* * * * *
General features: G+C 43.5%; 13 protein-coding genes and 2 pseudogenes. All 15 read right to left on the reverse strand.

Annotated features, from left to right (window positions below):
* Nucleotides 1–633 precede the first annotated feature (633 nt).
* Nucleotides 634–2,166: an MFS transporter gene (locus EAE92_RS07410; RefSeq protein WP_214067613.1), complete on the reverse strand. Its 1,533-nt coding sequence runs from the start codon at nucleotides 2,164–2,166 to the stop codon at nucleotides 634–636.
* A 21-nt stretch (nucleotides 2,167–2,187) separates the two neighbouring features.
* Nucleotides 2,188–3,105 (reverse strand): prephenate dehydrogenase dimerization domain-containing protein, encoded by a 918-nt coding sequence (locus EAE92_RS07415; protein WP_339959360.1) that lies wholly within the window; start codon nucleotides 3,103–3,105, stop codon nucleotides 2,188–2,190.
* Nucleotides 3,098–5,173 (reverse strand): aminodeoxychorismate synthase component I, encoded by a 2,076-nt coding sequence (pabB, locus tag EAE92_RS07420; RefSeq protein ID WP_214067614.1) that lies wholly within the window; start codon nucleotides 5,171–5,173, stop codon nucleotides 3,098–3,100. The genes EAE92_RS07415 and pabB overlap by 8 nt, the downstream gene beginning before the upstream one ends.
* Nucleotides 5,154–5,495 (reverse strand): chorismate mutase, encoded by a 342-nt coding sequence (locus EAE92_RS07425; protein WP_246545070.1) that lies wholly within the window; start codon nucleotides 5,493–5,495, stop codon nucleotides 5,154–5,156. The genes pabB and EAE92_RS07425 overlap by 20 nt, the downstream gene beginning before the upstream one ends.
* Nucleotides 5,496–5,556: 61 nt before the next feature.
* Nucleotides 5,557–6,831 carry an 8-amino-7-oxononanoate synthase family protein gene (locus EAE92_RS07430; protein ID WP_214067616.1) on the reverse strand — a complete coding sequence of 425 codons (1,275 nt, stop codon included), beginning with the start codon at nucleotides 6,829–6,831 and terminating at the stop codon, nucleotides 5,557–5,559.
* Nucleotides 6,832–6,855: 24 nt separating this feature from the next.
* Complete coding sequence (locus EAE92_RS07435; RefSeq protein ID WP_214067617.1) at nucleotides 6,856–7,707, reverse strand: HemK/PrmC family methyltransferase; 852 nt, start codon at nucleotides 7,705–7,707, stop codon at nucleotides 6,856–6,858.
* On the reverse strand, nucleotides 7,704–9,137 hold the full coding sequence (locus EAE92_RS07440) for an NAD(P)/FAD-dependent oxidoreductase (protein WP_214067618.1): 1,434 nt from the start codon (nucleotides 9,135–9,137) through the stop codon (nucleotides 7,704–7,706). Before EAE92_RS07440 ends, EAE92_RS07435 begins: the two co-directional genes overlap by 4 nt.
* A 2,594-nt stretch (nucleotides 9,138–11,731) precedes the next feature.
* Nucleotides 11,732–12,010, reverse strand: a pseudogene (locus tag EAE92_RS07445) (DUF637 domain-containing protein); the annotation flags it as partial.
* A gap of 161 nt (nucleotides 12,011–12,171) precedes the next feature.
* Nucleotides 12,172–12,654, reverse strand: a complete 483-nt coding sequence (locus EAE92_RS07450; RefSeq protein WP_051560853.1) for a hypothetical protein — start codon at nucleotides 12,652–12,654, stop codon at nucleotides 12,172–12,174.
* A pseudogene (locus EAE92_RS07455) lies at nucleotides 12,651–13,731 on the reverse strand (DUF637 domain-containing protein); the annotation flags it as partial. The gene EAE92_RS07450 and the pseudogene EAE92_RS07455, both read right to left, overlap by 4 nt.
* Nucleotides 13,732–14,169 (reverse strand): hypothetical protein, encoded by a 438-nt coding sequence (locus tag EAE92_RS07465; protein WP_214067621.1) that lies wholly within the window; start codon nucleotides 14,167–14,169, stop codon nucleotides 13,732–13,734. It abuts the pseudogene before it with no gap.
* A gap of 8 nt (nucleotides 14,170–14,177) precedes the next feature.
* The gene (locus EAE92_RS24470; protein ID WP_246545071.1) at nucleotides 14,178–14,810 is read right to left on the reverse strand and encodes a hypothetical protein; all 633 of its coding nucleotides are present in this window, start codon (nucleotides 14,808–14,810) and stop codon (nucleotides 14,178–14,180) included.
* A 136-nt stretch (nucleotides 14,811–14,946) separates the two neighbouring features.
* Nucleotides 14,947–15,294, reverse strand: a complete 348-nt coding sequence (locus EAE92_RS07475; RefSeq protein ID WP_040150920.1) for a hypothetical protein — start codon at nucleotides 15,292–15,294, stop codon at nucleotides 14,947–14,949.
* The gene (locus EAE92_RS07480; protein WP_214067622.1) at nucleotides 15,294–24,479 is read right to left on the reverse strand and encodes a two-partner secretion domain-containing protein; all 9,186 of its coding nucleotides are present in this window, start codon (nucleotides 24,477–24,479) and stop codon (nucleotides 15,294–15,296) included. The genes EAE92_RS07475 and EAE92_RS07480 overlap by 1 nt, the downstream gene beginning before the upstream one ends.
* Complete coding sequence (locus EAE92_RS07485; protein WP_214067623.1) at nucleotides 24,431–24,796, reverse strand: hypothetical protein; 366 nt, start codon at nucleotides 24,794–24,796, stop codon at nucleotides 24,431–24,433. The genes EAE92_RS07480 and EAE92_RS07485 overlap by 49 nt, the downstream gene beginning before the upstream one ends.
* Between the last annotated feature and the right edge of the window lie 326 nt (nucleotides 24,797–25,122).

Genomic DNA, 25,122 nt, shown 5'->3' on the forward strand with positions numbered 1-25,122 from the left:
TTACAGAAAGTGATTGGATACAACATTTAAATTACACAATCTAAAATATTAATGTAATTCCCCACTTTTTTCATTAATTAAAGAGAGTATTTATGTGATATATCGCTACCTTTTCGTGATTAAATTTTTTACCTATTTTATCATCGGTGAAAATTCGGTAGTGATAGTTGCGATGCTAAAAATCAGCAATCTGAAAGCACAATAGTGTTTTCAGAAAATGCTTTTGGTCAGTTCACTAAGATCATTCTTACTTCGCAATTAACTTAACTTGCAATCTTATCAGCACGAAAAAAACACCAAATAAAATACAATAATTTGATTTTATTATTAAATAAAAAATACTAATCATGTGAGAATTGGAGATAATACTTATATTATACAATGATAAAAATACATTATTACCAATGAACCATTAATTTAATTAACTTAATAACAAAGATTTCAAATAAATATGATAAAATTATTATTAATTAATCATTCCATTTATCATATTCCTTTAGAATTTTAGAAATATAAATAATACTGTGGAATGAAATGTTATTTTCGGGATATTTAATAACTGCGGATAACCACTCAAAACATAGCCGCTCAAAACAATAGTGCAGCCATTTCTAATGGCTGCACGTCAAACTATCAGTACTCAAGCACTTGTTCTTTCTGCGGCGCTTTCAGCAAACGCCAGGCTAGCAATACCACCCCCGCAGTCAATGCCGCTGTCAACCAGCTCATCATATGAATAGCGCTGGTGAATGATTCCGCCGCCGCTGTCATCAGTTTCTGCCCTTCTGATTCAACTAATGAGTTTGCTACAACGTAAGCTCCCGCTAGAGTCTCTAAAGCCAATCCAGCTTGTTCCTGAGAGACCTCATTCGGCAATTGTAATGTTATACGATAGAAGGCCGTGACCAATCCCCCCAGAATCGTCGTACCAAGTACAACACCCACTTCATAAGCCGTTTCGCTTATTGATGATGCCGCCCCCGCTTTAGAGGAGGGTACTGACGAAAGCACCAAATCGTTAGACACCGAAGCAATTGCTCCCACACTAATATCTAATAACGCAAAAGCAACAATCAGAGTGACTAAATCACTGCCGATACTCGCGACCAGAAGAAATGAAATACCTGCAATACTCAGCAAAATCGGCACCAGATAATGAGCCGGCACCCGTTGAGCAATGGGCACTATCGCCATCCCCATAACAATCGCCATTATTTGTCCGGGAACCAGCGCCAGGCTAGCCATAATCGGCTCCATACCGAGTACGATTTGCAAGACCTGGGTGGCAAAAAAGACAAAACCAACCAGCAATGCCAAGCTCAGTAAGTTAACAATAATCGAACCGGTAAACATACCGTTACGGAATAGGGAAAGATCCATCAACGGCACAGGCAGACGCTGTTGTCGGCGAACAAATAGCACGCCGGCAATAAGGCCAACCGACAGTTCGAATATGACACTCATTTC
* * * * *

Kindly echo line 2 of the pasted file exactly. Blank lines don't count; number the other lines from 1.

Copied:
Annotated features, from left to right (window positions below):